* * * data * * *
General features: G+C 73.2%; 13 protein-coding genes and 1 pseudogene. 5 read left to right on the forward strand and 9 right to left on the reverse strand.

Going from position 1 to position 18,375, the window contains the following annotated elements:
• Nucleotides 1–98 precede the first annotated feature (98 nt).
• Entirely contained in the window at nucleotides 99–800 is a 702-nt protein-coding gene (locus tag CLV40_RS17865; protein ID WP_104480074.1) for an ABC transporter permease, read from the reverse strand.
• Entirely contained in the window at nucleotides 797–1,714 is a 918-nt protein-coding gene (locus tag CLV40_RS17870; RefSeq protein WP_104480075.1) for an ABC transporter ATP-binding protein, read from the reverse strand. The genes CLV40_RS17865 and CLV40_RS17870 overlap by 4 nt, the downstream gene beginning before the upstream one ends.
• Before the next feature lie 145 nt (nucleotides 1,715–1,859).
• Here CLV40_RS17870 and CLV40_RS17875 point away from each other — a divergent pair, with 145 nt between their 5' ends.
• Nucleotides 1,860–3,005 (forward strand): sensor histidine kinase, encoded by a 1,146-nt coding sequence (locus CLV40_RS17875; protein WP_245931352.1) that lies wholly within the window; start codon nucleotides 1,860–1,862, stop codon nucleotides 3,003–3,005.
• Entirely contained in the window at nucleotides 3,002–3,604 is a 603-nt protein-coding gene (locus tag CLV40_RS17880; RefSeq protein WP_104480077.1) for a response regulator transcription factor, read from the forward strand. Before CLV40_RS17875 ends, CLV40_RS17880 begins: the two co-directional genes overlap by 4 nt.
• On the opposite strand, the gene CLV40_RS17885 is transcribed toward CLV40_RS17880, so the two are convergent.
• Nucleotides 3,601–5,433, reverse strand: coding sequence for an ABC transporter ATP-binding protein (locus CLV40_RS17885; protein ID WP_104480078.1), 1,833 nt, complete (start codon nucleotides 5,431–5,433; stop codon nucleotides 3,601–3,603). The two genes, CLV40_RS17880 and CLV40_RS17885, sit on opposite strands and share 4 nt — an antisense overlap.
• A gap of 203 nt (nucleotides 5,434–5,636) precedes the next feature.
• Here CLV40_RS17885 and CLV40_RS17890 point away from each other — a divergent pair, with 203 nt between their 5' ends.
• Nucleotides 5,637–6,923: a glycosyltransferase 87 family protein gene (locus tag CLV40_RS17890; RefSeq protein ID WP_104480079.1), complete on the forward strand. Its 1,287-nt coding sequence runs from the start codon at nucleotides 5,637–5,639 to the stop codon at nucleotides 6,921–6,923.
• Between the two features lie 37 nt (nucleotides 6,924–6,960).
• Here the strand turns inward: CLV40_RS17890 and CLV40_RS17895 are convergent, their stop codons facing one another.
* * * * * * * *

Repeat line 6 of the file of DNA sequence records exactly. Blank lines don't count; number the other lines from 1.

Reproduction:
• Before the next feature lie 145 nt (nucleotides 1,715–1,859).